The German Inheritance Tax Act (ErbStG) requires banks, savings banks and insurance companies to report the assets of a deceased customer to the relevant German tax office.
This was referred to by a German tax office in 2008. It requested a German savings bank with a branch in Austria to provide relevant information on German customers of the Austrian branch with retroactive effect from January 1, 2001.
The German savings bank took legal action against this before the German Tax Court. The argument: In Austria, the statutory banking secrecy applies and Austrian law does not recognize a corresponding duty to notify the tax authorities. Therefore, one would be liable to prosecution in Austria for a breach of banking secrecy if one complied with the duty of disclosure under German law.
The savings bank lost the case and appealed to the German Federal Fiscal Court (Bundesfinanzhof, BFH), which referred the case to the European Court of Justice on November 19, 2014 (ECJ Case C-522/14). On November 26, 2015, the Advocate General delivered his opinion to the ECJ. He recommends to grant the request for information of the German tax office and to reject the claim of the German savings bank.
The Advocate General argues that the notification requirement under Section 33 of the Inheritance Tax Act does in itself constitute a violation of the freedom of establishment guaranteed by the EU Treaty. However, according to the case law of the ECJ, the division of taxing powers between member states is one of the reasons that could justify a restriction of the freedoms of the internal market, including the freedom of establishment.
Foreign branches are legally dependent, quasi a department of the credit institution abroad. These branches are therefore subject to the legal regime of the home state and not to the legal regime at the place of the branch.
This justifies imposing certain obligations on domestic credit institutions on their foreign branches as well. This applies in particular if the obligation only concerns the relationship between the foreign branch office and customers in the home country.
It must be expected that the ECJ will consider the German tax office’s request for information to be lawful. After that, the BFH will probably finally reject the appeal of the savings bank.
The tax authorities want to oblige the German savings bank to report inheritance cases of German customers of the foreign branch to the German tax authorities. The tax authorities want to check whether the assets left at the foreign branch have been declared for tax purposes by the heirs.
According to the request for information, inheritance cases from January 2001 onwards are affected.
The question of the statute of limitations must be examined on a case-by-case basis, as several criteria may be relevant here.
In principle, a 10-year statute of limitations applies under tax law in the case of intentional tax evasion. The start date depends on whether or when an inheritance tax return was filed. If, for example. does not file an inheritance tax return for an inheritance in 2002, intentional evasion of inheritance tax does not become time-barred until December 31, 2015. An inheritance in 2003 accordingly only on December 31, 2016, etc.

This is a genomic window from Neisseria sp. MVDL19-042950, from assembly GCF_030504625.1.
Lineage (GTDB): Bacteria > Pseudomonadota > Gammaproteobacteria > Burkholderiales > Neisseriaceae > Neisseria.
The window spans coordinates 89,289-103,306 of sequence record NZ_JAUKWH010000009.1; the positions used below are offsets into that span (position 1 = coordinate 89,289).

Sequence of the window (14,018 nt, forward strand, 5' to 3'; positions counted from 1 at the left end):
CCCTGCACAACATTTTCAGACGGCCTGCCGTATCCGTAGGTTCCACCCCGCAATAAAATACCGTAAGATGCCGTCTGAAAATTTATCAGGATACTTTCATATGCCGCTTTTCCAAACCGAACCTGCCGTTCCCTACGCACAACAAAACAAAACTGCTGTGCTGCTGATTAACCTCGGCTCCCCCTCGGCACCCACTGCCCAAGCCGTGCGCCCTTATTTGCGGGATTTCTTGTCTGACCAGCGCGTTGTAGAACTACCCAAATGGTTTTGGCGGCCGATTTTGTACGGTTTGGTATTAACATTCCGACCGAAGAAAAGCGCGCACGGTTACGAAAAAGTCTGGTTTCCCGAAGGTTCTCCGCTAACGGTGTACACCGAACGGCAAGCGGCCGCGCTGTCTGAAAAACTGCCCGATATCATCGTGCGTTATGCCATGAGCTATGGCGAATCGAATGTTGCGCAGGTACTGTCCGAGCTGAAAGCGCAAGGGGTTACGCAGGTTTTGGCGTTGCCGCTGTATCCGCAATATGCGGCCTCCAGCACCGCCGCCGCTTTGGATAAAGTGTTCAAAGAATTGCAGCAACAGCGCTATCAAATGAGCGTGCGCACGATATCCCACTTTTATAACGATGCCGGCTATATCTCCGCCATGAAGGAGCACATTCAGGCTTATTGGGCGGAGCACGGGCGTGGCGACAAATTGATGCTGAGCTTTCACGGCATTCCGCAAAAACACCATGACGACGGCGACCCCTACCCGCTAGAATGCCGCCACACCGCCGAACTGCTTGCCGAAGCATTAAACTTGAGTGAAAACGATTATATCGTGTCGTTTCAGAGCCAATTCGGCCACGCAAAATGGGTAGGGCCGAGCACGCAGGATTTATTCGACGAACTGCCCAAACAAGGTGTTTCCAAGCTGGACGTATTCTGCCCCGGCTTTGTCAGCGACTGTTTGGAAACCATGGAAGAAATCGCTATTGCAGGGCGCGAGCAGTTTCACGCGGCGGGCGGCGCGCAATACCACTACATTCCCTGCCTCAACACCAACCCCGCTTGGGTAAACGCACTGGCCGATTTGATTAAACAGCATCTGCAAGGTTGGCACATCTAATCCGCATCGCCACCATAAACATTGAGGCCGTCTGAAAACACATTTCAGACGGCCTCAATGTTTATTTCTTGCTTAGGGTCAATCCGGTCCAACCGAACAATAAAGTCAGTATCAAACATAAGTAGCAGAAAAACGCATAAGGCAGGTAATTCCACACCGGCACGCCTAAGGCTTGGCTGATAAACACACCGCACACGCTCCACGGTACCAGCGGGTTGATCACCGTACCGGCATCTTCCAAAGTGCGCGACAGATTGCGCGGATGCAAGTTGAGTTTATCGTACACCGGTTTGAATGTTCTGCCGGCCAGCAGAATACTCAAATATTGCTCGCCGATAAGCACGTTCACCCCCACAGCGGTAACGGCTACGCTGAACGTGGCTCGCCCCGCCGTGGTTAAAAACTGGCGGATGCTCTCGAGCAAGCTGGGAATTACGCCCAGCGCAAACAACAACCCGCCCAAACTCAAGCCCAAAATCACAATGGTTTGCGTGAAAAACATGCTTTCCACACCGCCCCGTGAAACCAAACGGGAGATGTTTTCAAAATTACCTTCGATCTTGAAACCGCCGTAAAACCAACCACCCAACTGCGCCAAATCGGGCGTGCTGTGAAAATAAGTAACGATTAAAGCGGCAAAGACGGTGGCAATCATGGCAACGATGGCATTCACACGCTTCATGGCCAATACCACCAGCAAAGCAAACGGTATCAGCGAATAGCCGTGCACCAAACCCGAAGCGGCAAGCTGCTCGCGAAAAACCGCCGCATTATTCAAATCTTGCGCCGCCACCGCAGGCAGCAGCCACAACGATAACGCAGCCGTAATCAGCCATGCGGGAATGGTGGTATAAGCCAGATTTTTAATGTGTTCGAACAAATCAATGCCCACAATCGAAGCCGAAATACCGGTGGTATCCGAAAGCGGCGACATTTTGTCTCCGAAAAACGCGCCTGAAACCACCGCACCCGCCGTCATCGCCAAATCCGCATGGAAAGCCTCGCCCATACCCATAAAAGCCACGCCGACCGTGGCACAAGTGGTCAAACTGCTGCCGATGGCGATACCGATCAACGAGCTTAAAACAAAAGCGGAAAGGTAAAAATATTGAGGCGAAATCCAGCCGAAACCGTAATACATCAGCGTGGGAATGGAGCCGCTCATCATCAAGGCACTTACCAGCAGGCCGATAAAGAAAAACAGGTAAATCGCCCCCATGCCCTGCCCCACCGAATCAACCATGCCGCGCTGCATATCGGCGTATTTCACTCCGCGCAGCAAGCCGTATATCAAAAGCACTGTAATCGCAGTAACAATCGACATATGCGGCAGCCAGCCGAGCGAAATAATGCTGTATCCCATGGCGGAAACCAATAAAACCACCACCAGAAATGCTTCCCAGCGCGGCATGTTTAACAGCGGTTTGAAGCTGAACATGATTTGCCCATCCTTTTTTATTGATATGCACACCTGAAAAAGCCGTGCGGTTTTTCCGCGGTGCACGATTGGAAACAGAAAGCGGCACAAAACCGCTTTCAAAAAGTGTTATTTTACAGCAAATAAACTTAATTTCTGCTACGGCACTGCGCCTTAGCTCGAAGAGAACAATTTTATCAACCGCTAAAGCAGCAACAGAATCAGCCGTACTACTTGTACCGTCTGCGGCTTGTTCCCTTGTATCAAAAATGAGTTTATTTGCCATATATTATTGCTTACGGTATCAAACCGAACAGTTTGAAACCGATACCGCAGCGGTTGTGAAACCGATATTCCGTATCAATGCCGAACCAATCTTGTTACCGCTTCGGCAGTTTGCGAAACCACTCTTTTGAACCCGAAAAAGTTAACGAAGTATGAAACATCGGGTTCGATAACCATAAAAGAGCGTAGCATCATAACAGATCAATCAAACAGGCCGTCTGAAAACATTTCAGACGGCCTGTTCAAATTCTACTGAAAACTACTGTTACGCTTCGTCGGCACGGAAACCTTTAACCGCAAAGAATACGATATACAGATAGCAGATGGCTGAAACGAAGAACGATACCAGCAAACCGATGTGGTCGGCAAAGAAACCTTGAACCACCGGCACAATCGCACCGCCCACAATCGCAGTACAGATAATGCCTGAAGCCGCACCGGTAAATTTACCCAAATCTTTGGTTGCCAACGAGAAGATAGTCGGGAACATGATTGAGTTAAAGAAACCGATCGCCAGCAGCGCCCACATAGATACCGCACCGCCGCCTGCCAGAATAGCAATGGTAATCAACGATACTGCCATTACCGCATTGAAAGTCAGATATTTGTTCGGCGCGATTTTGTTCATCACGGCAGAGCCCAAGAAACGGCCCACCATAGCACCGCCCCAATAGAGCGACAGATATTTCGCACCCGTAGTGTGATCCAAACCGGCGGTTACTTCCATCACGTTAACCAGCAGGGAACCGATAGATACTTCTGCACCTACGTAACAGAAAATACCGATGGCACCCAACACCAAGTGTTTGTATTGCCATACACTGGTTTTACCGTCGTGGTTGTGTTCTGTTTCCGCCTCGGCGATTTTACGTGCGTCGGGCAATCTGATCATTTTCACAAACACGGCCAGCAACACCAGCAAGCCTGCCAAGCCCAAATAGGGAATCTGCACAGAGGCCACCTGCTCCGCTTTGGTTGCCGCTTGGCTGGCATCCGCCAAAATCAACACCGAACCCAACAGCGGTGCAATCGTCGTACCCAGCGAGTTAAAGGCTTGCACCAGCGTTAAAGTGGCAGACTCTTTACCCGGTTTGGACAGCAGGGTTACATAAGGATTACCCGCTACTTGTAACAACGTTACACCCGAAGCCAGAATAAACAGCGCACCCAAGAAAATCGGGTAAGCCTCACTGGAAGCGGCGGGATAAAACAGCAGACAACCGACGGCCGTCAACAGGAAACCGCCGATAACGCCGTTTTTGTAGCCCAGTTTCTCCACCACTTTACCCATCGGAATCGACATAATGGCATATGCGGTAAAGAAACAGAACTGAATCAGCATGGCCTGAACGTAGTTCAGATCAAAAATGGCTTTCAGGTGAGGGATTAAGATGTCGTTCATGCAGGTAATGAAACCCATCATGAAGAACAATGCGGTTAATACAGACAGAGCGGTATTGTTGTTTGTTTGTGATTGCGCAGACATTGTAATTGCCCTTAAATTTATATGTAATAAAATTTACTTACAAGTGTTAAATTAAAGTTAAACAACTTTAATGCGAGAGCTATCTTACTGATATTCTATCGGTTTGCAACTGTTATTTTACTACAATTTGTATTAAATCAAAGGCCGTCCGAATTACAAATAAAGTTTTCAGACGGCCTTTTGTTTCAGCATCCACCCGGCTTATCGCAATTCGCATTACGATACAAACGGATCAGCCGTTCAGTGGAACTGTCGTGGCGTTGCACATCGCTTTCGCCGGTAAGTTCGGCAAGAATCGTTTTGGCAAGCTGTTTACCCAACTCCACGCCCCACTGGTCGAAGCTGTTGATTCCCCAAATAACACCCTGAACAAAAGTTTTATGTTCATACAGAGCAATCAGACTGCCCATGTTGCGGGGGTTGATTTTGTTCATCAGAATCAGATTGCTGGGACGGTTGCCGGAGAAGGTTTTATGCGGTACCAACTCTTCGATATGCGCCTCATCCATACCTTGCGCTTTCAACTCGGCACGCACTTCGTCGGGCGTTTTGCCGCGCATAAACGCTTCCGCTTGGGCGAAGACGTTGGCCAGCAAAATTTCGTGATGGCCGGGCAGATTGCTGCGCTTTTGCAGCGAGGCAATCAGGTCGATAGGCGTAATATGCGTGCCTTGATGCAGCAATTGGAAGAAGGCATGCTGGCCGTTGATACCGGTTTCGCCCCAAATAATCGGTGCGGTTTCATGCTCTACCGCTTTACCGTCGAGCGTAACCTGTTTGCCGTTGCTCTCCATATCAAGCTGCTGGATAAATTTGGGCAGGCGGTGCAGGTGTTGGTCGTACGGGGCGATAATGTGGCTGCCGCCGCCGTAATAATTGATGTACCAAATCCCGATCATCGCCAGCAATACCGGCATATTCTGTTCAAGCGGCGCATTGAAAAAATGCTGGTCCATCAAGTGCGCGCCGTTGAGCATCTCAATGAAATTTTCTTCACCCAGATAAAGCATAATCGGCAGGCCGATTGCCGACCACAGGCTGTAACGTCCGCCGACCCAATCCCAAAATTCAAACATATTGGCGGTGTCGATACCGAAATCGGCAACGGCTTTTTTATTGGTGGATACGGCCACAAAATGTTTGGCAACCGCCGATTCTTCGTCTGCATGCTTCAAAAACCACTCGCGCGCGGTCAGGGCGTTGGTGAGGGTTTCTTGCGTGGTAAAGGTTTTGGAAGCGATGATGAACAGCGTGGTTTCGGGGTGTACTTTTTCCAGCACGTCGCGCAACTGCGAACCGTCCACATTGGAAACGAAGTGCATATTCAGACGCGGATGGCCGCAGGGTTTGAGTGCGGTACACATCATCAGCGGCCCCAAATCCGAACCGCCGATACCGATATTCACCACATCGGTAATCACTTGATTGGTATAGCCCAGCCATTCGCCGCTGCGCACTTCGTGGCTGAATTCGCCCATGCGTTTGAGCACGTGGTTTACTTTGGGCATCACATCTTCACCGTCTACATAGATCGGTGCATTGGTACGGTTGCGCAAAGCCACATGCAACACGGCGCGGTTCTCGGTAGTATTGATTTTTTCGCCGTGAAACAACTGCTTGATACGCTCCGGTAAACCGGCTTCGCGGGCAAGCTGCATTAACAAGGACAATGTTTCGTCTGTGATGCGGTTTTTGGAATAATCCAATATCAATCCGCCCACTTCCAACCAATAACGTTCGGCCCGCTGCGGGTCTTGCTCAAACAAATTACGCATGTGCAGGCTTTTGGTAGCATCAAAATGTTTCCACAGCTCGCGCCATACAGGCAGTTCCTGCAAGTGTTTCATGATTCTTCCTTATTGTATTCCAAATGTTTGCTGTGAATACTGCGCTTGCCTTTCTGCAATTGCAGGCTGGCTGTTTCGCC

Under criminal law, intentional tax evasion is subject to a statute of limitations of 5 or 10 years, depending on the amount of tax evaded. The statute of limitations begins here with the notification of the inheritance tax assessment.
Of course, the inheritance tax allowances also apply to assets bequeathed abroad. Whether the allowances are sufficient or have been used up in whole or in part by taxable gifts must be examined in each individual case.
Anyone who has inherited assets that were managed (not only) at a branch in another EU country of a German bank, savings bank or insurance company and has not declared this in the inheritance tax return can subsequently declare this by way of a self-disclosure with exemption from punishment.
According to the legal comments of the Advocate General, legally independent subsidiaries abroad are not affected. It must be a dependent branch of a German credit institution.
The German Inheritance and Gift Tax Act subjects to inheritance tax any “pecuniary advantage acquired directly by a third party on the basis of a contract concluded by the testator upon his death” (Section 3 (1) No. 4 ErbStG). This includes claims under life insurance policies taken out by the deceased during his lifetime for the benefit of the beneficiary or beneficiaries.
Yes. From the death of the decedent, income from capital assets earned on the inherited property must be declared for tax purposes by the heir or heirs. In the case of a community of heirs, all members earn income proportionately according to their inheritance quota. In addition, the heirs must report and correct the decedent’s tax errors and also pay the decedent’s abbreviated taxes in arrears.
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Head of Criminal Tax Law
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Head of Criminal Tax Law
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